May 11, 2012
Morgan Erickson-Davis: How did you get your start as a writer?
Morgan Erickson-Davis: What conservation issues most interest you?
Susan Cosier: A better question might be what conservation issues don’t interest me. I’m particularly keen on covering how we’re going to balance our need and desire for energy with preserving rich and important habitat. I’m also a sucker for conservation success stories—those tales of passionate individuals who work tirelessly to bring a species or an ecosystem back from the brink of extinction or destruction. Combining the scientific endeavor with conservation—meaning finding a way to preserve habitat while working with local people—is fascinating to me, as is green travel, which, if done correctly, might offer conservation options previously unexplored. What else? Chemicals in our environment, the consequences of global warming, uncovering the complexities of life and ecosystems on the planet all grab my attention, too. I could name so many more, but I don’t want to bore your readers.
Morgan Erickson-Davis: A few years ago, you tried a “100-mile” diet. Was it difficult to source food from within 100 miles of Brooklyn? What did you do in the winter? Do you still eat locally?
Susan Cosier: When I was reporting my 100-mile diet story, I bought a lot of my food at farmers’ markets. Thankfully there are a number of those in New York that encourage nearby farmers to sell their produce in the city. I found myself going from one place to another, picking out products sold in specialty stores that catered to people looking to support their local producers. It was an eye-opening experience to learn about what is grown in or flown into my region, and how our decisions—when we do something as simple as go to the grocery store—affect the urban environment and its surroundings.
Morgan Erickson-Davis: With all the dire predictions and depressing situations of the environmental beat, it's sometimes difficult to keep an eye on the positive things. Yet it's so important to keep them in mind. Of the success stories you've covered, have any in particular stuck with you? What are some of your favorites?
Morgan Erickson-Davis: You recently wrote an article about nature-centered preschool programs, and how they simultaneously inspire interest in conservation while promoting brain development. It was fascinating to read about how just 20 minutes spent outdoors can so substantially counteract ADHD in young kids. What inspired you to write this story and what have you learned from it?
Susan Cosier: There’s a growing body of evidence that time spent outdoors is beneficial to both physical and mental health. One of the things that motivated me to delve into this topic is what the teachers at the Schlitz Audubon Nature Preschool are finding. There are only a few schools that have adopted this curriculum of allowing children to explore their surroundings all day, yet it seems to be a model that will become more popular as educators see how valuable it is to expanding minds.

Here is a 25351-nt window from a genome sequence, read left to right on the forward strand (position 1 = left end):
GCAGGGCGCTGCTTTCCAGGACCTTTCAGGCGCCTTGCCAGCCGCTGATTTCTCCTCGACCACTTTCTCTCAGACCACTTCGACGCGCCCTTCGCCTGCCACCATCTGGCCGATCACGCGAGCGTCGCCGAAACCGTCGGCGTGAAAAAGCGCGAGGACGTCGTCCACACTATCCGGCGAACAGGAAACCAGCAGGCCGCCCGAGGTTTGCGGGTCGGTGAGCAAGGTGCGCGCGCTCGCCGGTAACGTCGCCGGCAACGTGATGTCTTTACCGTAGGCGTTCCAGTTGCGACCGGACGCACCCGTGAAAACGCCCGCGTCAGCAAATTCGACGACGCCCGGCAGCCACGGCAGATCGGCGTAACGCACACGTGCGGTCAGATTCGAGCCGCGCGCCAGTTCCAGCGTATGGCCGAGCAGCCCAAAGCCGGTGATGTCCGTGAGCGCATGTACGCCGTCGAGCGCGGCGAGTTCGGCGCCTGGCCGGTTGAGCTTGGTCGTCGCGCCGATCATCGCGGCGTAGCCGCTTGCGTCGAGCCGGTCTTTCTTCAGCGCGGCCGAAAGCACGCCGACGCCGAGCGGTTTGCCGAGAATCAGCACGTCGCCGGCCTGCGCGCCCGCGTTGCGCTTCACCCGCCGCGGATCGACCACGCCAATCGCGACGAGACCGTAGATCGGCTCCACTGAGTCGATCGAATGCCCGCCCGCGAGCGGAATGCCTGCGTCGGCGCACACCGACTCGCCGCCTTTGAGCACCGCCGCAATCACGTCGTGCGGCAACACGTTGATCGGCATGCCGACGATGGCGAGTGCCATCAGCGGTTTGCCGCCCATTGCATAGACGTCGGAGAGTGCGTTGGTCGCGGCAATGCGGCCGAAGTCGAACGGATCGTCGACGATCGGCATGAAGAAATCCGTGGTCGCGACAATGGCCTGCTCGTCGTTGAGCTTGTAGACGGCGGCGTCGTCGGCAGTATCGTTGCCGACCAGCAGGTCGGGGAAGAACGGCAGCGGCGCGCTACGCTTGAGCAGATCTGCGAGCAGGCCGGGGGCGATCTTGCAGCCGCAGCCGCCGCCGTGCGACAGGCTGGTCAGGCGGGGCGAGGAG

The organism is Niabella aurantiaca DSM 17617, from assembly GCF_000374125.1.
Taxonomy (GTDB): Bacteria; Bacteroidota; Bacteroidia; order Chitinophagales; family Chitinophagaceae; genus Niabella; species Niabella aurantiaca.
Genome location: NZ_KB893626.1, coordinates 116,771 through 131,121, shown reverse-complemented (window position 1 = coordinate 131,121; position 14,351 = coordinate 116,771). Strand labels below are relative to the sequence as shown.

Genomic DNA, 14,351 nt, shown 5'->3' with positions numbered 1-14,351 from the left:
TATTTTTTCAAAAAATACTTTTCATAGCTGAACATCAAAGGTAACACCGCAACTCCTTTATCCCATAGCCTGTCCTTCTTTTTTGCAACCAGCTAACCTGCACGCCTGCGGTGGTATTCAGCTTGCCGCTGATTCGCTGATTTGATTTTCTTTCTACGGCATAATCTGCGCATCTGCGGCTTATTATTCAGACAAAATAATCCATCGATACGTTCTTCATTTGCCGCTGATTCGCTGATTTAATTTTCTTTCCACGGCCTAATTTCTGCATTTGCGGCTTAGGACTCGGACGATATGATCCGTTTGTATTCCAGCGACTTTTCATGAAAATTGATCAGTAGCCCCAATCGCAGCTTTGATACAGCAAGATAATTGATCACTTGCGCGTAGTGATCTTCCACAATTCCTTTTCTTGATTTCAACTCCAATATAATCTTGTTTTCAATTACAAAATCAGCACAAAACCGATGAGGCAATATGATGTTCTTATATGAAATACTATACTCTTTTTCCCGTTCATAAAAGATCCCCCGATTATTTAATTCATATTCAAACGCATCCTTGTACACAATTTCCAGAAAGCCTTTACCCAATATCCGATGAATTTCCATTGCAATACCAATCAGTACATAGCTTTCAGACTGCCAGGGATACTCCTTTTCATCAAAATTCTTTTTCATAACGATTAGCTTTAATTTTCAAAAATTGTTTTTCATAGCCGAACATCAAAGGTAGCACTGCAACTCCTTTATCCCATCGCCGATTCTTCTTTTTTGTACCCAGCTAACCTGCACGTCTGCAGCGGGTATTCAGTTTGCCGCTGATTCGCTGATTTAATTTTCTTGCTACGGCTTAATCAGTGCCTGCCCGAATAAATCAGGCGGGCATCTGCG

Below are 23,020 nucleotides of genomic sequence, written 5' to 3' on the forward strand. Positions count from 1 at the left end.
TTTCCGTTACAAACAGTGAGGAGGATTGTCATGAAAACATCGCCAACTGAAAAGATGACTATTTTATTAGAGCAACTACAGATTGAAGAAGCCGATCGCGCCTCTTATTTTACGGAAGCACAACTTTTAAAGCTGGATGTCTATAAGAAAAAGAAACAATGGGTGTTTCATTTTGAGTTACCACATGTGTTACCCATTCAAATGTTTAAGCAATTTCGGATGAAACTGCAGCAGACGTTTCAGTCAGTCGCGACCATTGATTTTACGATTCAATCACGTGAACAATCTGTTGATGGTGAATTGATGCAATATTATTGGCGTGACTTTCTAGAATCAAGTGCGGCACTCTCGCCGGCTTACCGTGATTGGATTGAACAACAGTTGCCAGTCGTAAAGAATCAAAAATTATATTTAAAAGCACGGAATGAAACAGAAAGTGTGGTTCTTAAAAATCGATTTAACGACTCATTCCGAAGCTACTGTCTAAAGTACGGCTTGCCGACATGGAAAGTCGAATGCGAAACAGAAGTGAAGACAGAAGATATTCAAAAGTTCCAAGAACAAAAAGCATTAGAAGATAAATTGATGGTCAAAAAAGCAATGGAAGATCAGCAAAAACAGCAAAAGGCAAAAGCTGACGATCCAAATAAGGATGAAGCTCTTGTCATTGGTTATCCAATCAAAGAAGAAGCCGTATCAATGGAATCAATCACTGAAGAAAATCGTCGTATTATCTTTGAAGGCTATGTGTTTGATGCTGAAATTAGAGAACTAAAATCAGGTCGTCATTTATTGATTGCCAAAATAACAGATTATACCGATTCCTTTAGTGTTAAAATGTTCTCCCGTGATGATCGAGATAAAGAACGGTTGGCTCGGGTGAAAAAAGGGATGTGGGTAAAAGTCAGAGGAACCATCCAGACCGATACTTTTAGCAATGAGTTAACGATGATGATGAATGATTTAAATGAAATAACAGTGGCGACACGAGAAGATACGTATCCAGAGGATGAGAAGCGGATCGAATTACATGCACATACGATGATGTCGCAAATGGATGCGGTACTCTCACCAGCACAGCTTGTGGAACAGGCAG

Every story frames the world in a slightly different way, and this piece was no different. It taught me the value of exploring and learning about the world around us, and how those lessons lead to others that are difficult to quantify until later in life. Another thing that this story shows me is that a few individuals who are passionate about a particular topic like education and the outdoors can inspire and motivate others.
Morgan Erickson-Davis: What would you say is the most important thing you've learned about environmental writing?
Susan Cosier: I think that what’s true of most writing pertains to environmental writing. Environmental writers have this vast group of scientists to draw upon when looking for and developing ideas, but one of the most important things is to take the reader on a journey when a writer finishes his or her research and tackles the writing process. Covering the research results of a study (or studies) on chemicals, for example, and turning the findings into a riveting story can take some time, effort, and poetry. On the occasion that you can do it, though, it feels like everything is right in the universe. It’s hard for anyone to put down a story that keeps you wanting more.
Morgan Erickson-Davis: Any advice for aspiring environmental writers?
Susan Cosier: If I were to give any advice, it would be to do two things: keep asking questions and take the initiative to turn what you find into great stories. I can be talking to someone for half an hour when they mention something off-topic that makes you stop and say, what? Little snippets of an interview or a conversation with a friend, even, can lead to captivating stories. But the only way those stories are going to be told is if you pitch them, develop them, and turn them into something really wonderful that your editor can’t say no to and that your readers, or listeners, or watchers, will love. Even if an editor does say no, try it anyway, if only for yourself. Write a draft, make an audio file, or shoot a video. Not every project is going to be a success, but one might turn out to be great, and even with the ones the flop, you might learn a ton in the process.
Specifically to environmental writers, I’d say don’t be afraid to ask easy questions like, what does that mean? How would you define that? Can you describe that process? Like everything in science, environmental issues can be complex, so when you’re interviewing a source, ask about the basics and try to come up with analogies that might make the study, issue, or process easier to understand to your readers, who can then contribute to the environmental conversation, too.
You can learn more about Susan and her pursuits by visiting her website and checking out her Twitter feed.